Conflict & Justice

Halloween in Afghanistan

To most troops deployed in Afghanistan at the moment, Halloween is yet another holiday they’re missing with their families.

But to the followers of Pagan and Wiccan religions, it is a day when the layers between the spiritual world and earthly world are thin. That makes it a good day for remembering the dead and taking stock of one’s life.

Nine or so followers of various Pagan and Wiccan religions put together a “Samhein” ritual this evening on Forward Operating Base Wilson in Zhari province.

There were no elaborate costumes for this Halloween ceremony. Eight of the participants were U.S. military, and wore uniforms. The high priestess was a U.S. Department of Defense contractor — she wore hiking boots, brown slacks and a shirt.

There was an altar, candles, incense and one not very sharp knife involved. Many of the supplies came from the base’s chapel. One of the main organizers of the event was a chaplain’s assistant.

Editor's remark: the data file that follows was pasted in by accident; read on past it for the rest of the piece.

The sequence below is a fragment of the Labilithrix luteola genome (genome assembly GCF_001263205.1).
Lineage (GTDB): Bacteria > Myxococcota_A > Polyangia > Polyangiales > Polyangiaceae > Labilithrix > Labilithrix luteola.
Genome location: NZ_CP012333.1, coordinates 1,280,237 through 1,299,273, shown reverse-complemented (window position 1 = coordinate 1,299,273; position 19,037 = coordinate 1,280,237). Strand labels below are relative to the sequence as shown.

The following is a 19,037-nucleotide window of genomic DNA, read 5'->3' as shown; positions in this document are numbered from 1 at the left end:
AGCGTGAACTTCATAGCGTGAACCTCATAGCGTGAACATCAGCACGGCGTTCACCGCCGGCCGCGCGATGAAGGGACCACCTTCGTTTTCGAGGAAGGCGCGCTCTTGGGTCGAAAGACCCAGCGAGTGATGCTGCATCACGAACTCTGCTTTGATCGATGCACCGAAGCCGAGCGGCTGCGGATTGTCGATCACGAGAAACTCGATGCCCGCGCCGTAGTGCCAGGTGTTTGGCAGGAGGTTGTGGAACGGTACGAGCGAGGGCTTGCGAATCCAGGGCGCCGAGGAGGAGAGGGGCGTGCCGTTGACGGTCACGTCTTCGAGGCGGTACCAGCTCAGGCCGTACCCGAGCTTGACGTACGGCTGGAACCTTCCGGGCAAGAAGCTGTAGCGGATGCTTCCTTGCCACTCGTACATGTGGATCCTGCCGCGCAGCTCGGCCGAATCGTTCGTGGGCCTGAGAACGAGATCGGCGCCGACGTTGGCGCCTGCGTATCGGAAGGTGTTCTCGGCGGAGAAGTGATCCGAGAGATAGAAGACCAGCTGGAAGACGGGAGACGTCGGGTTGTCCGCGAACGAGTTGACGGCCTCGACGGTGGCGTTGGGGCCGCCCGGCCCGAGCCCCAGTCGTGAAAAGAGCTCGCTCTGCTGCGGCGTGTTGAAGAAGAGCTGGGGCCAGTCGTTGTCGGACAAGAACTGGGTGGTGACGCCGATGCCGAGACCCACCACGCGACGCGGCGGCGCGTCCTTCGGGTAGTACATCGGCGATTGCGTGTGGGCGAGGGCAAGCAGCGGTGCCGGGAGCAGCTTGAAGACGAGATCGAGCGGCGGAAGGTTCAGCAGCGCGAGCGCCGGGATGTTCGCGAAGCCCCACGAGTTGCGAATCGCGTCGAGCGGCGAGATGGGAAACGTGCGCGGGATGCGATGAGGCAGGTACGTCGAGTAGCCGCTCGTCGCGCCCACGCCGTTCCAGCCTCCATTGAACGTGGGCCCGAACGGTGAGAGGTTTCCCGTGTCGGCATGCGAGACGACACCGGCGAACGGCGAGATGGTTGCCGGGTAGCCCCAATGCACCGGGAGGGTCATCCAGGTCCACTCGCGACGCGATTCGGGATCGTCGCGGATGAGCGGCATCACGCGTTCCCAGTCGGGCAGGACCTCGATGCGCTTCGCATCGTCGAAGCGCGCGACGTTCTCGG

Chaplains in the Army aren’t necessarily Christian — there are chaplains who are Jewish, Buddhist and other religions. In the U.S. Military, a chaplain is more a job title for “religious guy” than it is a definition of a Christian spiritual leader.

The same goes for the chapel — it’s merely a building for religious services to be conducted — of any type.

It’s where the Pagans have their weekly “Paganism 101” class for curious troops interested in the faith.